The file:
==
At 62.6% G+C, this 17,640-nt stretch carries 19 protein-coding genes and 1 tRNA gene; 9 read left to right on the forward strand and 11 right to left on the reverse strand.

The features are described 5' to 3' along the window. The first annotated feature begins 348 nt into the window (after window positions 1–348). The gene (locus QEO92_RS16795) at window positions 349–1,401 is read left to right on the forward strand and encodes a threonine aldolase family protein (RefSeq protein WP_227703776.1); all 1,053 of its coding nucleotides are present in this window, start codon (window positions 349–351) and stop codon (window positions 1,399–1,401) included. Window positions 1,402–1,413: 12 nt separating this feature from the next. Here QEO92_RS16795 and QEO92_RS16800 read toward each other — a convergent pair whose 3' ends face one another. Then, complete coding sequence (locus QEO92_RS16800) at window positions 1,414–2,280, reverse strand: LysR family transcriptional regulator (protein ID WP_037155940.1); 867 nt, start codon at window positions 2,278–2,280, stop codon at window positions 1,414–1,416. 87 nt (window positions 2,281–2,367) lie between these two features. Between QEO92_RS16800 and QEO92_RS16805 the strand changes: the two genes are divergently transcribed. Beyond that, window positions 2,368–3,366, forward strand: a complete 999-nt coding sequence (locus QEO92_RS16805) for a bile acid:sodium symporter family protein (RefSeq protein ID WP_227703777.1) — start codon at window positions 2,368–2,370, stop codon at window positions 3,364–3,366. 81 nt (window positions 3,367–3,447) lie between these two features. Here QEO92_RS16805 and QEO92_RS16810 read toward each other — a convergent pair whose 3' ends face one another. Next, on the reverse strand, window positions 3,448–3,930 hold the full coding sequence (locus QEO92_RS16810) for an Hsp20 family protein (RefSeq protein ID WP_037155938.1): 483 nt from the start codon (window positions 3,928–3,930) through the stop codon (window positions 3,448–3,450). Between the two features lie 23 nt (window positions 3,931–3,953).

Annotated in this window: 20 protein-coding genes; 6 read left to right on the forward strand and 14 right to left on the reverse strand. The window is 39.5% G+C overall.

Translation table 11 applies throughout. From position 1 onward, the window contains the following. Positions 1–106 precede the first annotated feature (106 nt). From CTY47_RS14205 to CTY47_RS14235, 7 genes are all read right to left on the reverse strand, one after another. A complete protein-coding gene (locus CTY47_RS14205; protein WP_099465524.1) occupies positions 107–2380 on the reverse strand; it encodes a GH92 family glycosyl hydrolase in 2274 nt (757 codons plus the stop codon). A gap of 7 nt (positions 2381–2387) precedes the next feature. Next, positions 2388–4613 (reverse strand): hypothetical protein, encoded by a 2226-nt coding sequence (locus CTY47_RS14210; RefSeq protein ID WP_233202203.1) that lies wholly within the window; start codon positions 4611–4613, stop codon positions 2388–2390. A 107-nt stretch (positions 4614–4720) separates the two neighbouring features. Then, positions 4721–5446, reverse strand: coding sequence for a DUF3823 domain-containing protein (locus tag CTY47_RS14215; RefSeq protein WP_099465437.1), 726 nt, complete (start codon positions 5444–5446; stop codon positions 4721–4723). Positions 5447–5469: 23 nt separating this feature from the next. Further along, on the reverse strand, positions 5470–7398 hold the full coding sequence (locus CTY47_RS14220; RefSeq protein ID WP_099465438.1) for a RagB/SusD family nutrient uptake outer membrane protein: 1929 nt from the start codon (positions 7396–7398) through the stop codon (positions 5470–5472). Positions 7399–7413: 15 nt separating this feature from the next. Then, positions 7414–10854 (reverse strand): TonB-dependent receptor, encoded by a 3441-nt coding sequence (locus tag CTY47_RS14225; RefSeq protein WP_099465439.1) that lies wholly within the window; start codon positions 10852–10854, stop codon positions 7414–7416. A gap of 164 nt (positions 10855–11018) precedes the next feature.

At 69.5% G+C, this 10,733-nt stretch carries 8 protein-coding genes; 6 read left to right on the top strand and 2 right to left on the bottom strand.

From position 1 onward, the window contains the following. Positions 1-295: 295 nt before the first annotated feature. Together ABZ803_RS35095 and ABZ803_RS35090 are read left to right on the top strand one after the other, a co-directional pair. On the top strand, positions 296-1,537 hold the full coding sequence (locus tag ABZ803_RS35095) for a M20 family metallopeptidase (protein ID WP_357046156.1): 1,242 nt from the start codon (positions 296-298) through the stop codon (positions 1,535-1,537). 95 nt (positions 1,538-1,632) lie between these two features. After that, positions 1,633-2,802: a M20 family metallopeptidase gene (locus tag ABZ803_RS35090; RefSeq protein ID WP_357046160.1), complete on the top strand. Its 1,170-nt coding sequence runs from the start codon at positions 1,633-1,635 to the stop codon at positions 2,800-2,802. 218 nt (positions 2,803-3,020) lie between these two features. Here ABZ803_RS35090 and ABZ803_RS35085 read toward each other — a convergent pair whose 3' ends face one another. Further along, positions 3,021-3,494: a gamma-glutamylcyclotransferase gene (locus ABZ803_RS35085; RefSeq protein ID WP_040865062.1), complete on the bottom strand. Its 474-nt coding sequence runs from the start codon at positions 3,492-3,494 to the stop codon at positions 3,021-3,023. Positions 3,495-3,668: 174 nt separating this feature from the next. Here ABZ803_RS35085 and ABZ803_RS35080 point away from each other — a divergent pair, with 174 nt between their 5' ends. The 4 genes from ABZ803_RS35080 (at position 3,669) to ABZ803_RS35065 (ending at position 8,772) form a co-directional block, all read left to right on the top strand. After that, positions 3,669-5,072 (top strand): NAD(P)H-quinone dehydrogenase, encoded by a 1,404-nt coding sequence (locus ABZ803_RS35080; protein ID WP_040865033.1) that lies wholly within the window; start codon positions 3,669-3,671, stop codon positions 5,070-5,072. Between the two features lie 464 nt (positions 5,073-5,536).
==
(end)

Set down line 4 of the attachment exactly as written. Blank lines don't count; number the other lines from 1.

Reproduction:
Translation table 11 applies throughout. From position 1 onward, the window contains the following. Positions 1–106 precede the first annotated feature (106 nt). From CTY47_RS14205 to CTY47_RS14235, 7 genes are all read right to left on the reverse strand, one after another. A complete protein-coding gene (locus CTY47_RS14205; protein WP_099465524.1) occupies positions 107–2380 on the reverse strand; it encodes a GH92 family glycosyl hydrolase in 2274 nt (757 codons plus the stop codon). A gap of 7 nt (positions 2381–2387) precedes the next feature. Next, positions 2388–4613 (reverse strand): hypothetical protein, encoded by a 2226-nt coding sequence (locus CTY47_RS14210; RefSeq protein ID WP_233202203.1) that lies wholly within the window; start codon positions 4611–4613, stop codon positions 2388–2390. A 107-nt stretch (positions 4614–4720) separates the two neighbouring features. Then, positions 4721–5446, reverse strand: coding sequence for a DUF3823 domain-containing protein (locus tag CTY47_RS14215; RefSeq protein WP_099465437.1), 726 nt, complete (start codon positions 5444–5446; stop codon positions 4721–4723). Positions 5447–5469: 23 nt separating this feature from the next. Further along, on the reverse strand, positions 5470–7398 hold the full coding sequence (locus CTY47_RS14220; RefSeq protein ID WP_099465438.1) for a RagB/SusD family nutrient uptake outer membrane protein: 1929 nt from the start codon (positions 7396–7398) through the stop codon (positions 5470–5472). Positions 7399–7413: 15 nt separating this feature from the next. Then, positions 7414–10854 (reverse strand): TonB-dependent receptor, encoded by a 3441-nt coding sequence (locus tag CTY47_RS14225; RefSeq protein WP_099465439.1) that lies wholly within the window; start codon positions 10852–10854, stop codon positions 7414–7416. A gap of 164 nt (positions 10855–11018) precedes the next feature.